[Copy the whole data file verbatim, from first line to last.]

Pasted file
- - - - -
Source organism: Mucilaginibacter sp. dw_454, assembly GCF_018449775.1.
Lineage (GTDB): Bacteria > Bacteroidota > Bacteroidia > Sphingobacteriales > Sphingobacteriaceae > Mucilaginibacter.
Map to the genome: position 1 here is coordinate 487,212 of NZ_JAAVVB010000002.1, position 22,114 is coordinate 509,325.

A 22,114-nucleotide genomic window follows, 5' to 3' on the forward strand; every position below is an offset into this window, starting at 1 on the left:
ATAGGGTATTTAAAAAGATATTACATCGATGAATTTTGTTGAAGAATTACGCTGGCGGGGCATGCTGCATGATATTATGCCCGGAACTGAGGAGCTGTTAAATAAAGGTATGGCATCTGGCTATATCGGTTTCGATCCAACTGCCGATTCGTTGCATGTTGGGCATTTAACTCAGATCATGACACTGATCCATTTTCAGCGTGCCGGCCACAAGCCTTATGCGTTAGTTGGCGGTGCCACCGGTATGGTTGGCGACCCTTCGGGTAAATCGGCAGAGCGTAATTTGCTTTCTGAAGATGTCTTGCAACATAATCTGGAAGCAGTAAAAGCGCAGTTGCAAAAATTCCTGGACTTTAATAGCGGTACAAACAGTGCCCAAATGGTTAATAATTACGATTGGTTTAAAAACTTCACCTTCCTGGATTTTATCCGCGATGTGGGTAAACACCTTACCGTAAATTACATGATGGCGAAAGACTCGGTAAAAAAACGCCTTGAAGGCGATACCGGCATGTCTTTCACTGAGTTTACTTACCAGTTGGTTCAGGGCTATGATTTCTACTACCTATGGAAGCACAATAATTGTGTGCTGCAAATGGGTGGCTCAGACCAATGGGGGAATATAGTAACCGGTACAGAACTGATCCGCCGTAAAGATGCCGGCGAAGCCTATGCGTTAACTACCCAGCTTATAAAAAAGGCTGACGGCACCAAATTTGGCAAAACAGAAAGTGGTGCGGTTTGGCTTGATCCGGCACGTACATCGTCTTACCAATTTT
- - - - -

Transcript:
Source organism: Mucilaginibacter sp. dw_454, assembly GCF_018449775.1.
Lineage (GTDB): Bacteria > Bacteroidota > Bacteroidia > Sphingobacteriales > Sphingobacteriaceae > Mucilaginibacter.
Map to the genome: position 1 here is coordinate 487,212 of NZ_JAAVVB010000002.1, position 22,114 is coordinate 509,325.

A 22,114-nucleotide genomic window follows, 5' to 3' on the forward strand; every position below is an offset into this window, starting at 1 on the left:
ATAGGGTATTTAAAAAGATATTACATCGATGAATTTTGTTGAAGAATTACGCTGGCGGGGCATGCTGCATGATATTATGCCCGGAACTGAGGAGCTGTTAAATAAAGGTATGGCATCTGGCTATATCGGTTTCGATCCAACTGCCGATTCGTTGCATGTTGGGCATTTAACTCAGATCATGACACTGATCCATTTTCAGCGTGCCGGCCACAAGCCTTATGCGTTAGTTGGCGGTGCCACCGGTATGGTTGGCGACCCTTCGGGTAAATCGGCAGAGCGTAATTTGCTTTCTGAAGATGTCTTGCAACATAATCTGGAAGCAGTAAAAGCGCAGTTGCAAAAATTCCTGGACTTTAATAGCGGTACAAACAGTGCCCAAATGGTTAATAATTACGATTGGTTTAAAAACTTCACCTTCCTGGATTTTATCCGCGATGTGGGTAAACACCTTACCGTAAATTACATGATGGCGAAAGACTCGGTAAAAAAACGCCTTGAAGGCGATACCGGCATGTCTTTCACTGAGTTTACTTACCAGTTGGTTCAGGGCTATGATTTCTACTACCTATGGAAGCACAATAATTGTGTGCTGCAAATGGGTGGCTCAGACCAATGGGGGAATATAGTAACCGGTACAGAACTGATCCGCCGTAAAGATGCCGGCGAAGCCTATGCGTTAACTACCCAGCTTATAAAAAAGGCTGACGGCACCAAATTTGGCAAAACAGAAAGTGGTGCGGTTTGGCTTGATCCGGCACGTACATCGTCTTACCAATTTT